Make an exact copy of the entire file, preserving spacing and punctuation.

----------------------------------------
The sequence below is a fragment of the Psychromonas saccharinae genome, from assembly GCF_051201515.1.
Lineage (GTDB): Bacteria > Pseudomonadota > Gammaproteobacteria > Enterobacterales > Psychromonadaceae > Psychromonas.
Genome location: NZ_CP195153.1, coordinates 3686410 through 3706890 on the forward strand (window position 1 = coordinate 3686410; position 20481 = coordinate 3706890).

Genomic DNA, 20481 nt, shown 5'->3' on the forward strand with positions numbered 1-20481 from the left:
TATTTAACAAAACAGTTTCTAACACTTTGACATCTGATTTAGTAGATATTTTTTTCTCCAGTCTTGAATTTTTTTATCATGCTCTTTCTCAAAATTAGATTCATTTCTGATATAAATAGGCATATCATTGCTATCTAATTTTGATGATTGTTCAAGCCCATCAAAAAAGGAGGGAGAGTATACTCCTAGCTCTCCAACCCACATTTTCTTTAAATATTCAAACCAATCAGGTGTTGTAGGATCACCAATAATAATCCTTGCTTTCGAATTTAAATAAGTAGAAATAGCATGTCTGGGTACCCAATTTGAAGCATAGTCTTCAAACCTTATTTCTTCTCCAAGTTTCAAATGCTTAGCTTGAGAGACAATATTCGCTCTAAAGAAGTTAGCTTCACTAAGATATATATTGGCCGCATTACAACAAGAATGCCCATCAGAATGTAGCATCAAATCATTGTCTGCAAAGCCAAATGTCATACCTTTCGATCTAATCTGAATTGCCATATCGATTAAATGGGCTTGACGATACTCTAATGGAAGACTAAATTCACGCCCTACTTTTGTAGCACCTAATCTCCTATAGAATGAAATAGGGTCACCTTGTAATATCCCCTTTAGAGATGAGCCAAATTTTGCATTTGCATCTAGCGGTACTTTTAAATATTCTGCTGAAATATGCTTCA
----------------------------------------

The sequence below is a fragment of the Psychromonas saccharinae genome, from assembly GCF_051201515.1.
Lineage (GTDB): Bacteria > Pseudomonadota > Gammaproteobacteria > Enterobacterales > Psychromonadaceae > Psychromonas.
Genome location: NZ_CP195153.1, coordinates 3686410 through 3706890 on the forward strand (window position 1 = coordinate 3686410; position 20481 = coordinate 3706890).

Genomic DNA, 20481 nt, shown 5'->3' on the forward strand with positions numbered 1-20481 from the left:
TATTTAACAAAACAGTTTCTAACACTTTGACATCTGATTTAGTAGATATTTTTTTCTCCAGTCTTGAATTTTTTTATCATGCTCTTTCTCAAAATTAGATTCATTTCTGATATAAATAGGCATATCATTGCTATCTAATTTTGATGATTGTTCAAGCCCATCAAAAAAGGAGGGAGAGTATACTCCTAGCTCTCCAACCCACATTTTCTTTAAATATTCAAACCAATCAGGTGTTGTAGGATCACCAATAATAATCCTTGCTTTCGAATTTAAATAAGTAGAAATAGCATGTCTGGGTACCCAATTTGAAGCATAGTCTTCAAACCTTATTTCTTCTCCAAGTTTCAAATGCTTAGCTTGAGAGACAATATTCGCTCTAAAGAAGTTAGCTTCACTAAGATATATATTGGCCGCATTACAACAAGAATGCCCATCAGAATGTAGCATCAAATCATTGTCTGCAAAGCCAAATGTCATACCTTTCGATCTAATCTGAATTGCCATATCGATTAAATGGGCTTGACGATACTCTAATGGAAGACTAAATTCACGCCCTACTTTTGTAGCACCTAATCTCCTATAGAATGAAATAGGGTCACCTTGTAATATCCCCTTTAGAGATGAGCCAAATTTTGCATTTGCATCTAGCGGTACTTTTAAATATTCTGCTGAAATATGCTTCA